MR SCANNING (TABLE 2 AND FIG 2)
The MR flow measurements were complete in all but one patient (patient 2), in whom time restrictions allowed only the left pulmonary artery, right pulmonary artery, and superior vena cava measurements. The sum of volume flow through the superior vena cava and lateral tunnel (3.0 (1.5–4.2) l/min*m2 was similar to volume flow through the right and left pulmonary arteries (2.8 (1.4–6.8) l/min/m2 (NS). In one subject (patient 1), the pulmonary outflow, particularly the right pulmonary artery, was significantly higher than caval inflow, possibly because of difficulties in flow measurement caused by the small size of the patient. Overall measurement inaccuracy was 12% (median) (table 2). Right pulmonary artery flow was greater than left pulmonary artery flow (1.7 (0.6–4.3) v 1.1 (0.8–2.5) l/min*m2, p < 0.05) in all but the patient with a left superior vena cava (patient 7). Flow in the superior vena cava and in the lateral tunnel were similar (1.7 (0.6–1.9)v 1.3 (0.9–2.4) l/min*m2, NS).
PULSATILITY (TABLE 3 AND FIG 2)
The time flow curves in the lateral tunnel revealed a biphasic pulsatile pattern during the cardiac cycle, with a maximum flow rate occurring in atrial systole and a second, but smaller, peak occurring in late ventricular systole. A similar time flow pattern was seen in the PAc—that is, the left pulmonary artery in all but two patients. In contrast, flow in the superior vena cava exhibited only minor temporal variations. The flow curve in the pulmonary artery primarily receiving the superior vena cava flow showed some reflections of the temporal variations seen in the lateral tunnel, but much less than in the contralateral pulmonary artery.
The pulsatility index was higher in the lateral tunnel than in the superior vena cava (2.0 (1.1–8.5) v 0.8 (0.4–2.3), p < 0.05). Similarly, the pulsatility index was significantly higher in the pulmonary artery corresponding to the lateral tunnel than in the pulmonary artery corresponding to the superior vena cava (1.6 (1.2–2.0) v 1.0 (0.4–1.9), p < 0.05). The pulsatility index in the non-corresponding pulmonary artery was not different from the pulsatility index in the superior vena cava (1.0 (0.4–1.9)v 0.8 (0.4–2.3), NS).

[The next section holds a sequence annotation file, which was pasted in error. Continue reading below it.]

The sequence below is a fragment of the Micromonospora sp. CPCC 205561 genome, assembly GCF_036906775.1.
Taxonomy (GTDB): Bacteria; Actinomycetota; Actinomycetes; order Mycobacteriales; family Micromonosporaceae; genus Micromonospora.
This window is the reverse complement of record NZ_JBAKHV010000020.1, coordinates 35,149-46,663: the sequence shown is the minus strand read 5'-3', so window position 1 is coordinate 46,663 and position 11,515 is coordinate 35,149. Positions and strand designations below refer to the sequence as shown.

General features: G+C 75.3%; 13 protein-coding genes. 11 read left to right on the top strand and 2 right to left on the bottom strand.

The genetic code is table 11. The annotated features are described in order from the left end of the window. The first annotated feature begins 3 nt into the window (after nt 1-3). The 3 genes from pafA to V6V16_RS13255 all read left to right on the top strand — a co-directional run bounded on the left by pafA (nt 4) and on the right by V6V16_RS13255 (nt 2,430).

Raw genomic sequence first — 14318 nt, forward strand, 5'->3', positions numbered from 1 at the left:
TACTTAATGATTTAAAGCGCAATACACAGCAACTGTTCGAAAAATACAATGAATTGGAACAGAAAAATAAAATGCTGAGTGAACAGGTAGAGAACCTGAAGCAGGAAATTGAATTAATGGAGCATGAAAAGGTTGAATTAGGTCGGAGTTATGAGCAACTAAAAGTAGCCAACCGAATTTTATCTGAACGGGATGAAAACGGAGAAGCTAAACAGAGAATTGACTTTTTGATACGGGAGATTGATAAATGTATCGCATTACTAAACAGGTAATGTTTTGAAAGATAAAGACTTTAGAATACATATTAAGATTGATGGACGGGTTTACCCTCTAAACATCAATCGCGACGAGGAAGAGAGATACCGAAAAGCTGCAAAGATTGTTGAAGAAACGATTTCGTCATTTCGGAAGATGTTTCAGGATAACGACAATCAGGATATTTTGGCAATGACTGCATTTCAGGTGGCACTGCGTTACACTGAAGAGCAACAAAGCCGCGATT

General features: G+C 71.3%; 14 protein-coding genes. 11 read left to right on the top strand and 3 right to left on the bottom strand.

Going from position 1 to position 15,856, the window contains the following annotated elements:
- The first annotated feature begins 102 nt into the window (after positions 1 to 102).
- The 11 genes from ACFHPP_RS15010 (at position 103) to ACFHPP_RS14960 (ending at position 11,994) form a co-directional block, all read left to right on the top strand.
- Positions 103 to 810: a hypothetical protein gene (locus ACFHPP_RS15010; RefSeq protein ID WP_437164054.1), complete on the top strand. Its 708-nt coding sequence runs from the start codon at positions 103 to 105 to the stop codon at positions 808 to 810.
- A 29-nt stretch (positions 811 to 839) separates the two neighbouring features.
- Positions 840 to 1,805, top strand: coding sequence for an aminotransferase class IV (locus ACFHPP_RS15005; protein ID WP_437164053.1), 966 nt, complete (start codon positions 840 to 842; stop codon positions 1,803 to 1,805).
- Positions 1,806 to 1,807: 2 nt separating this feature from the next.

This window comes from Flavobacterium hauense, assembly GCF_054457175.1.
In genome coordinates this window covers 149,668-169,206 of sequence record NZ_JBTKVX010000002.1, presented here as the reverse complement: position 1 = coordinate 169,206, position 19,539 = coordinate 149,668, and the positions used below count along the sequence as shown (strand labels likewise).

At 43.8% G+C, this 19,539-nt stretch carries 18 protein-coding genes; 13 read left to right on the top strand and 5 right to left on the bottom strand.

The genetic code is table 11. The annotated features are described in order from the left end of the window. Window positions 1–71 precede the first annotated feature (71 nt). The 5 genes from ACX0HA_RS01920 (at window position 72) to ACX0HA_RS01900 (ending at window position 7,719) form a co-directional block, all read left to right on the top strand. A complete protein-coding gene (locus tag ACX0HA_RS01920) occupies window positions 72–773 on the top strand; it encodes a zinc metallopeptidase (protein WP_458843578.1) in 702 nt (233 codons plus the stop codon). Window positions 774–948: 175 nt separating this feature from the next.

There was a positive correlation between the lateral tunnel pulsatility index and the shortening fraction of the lateral tunnel (r = 0.83, p < 0.05).
Flow reversal was observed in the lateral tunnel in two patients (patients 1 and 3) but never seen in the pulmonary arteries or in the superior vena cava.
After the introduction of the TCPC operation as a final palliative procedure for complex congenital heart malformations,1this surgical modification of the Fontan procedure has been widely adopted. However, it is still debated whether the lack of atrial contraction is a major drawback compared with the classic atriopulmonary anastomosis.10-16 Discussions also relate to the optimal geometry of the venous pathways and anastomoses, including the type of inferior vena cava-superior vena cava pathway (intra- or extra-atrial tunnel), and the optimal mode of cavopulmonary connection such as offsetting, shape, and angulation. These important aspects have mainly been investigated in vitro and by computer simulations, based on assumed input parameters such as inferior vena cava−superior vena cava flow ratios and inflow patterns.2-6
This report quantitatively describes the in vivo flow characteristics after the TCPC. Using combined information obtained from MR phase contrast measurements, cardiac catheterisation, and angiography, it was found that right pulmonary artery flow is higher than left pulmonary artery flow, that superior vena cava flow is similar to inferior vena cava (lateral tunnel) flow, and that some pulsatility is preserved in the lateral tunnel and transmitted to both pulmonary arteries, but primarily to the pulmonary artery receiving flow from the lateral tunnel—that is, the left pulmonary artery in most of our patients.